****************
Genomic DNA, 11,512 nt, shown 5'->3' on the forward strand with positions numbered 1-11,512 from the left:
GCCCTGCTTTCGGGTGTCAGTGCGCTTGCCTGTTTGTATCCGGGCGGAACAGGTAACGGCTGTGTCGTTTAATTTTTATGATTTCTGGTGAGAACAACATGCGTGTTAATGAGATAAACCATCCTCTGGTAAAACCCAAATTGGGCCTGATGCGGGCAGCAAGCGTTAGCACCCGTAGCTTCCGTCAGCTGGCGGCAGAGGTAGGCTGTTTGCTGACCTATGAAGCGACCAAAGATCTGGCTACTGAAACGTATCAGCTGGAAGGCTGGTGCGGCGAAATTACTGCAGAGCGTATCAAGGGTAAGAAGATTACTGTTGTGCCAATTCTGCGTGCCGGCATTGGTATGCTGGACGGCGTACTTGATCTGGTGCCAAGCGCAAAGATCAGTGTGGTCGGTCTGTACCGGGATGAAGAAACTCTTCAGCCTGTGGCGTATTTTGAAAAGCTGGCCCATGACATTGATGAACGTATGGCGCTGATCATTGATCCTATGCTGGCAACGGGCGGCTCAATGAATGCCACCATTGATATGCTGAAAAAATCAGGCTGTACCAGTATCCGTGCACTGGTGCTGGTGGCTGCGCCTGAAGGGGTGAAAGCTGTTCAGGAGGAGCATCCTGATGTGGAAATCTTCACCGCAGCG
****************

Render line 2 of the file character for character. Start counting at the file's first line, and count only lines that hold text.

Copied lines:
GCCCTGCTTTCGGGTGTCAGTGCGCTTGCCTGTTTGTATCCGGGCGGAACAGGTAACGGCTGTGTCGTTTAATTTTTATGATTTCTGGTGAGAACAACATGCGTGTTAATGAGATAAACCATCCTCTGGTAAAACCCAAATTGGGCCTGATGCGGGCAGCAAGCGTTAGCACCCGTAGCTTCCGTCAGCTGGCGGCAGAGGTAGGCTGTTTGCTGACCTATGAAGCGACCAAAGATCTGGCTACTGAAACGTATCAGCTGGAAGGCTGGTGCGGCGAAATTACTGCAGAGCGTATCAAGGGTAAGAAGATTACTGTTGTGCCAATTCTGCGTGCCGGCATTGGTATGCTGGACGGCGTACTTGATCTGGTGCCAAGCGCAAAGATCAGTGTGGTCGGTCTGTACCGGGATGAAGAAACTCTTCAGCCTGTGGCGTATTTTGAAAAGCTGGCCCATGACATTGATGAACGTATGGCGCTGATCATTGATCCTATGCTGGCAACGGGCGGCTCAATGAATGCCACCATTGATATGCTGAAAAAATCAGGCTGTACCAGTATCCGTGCACTGGTGCTGGTGGCTGCGCCTGAAGGGGTGAAAGCTGTTCAGGAGGAGCATCCTGATGTGGAAATCTTCACCGCAGCG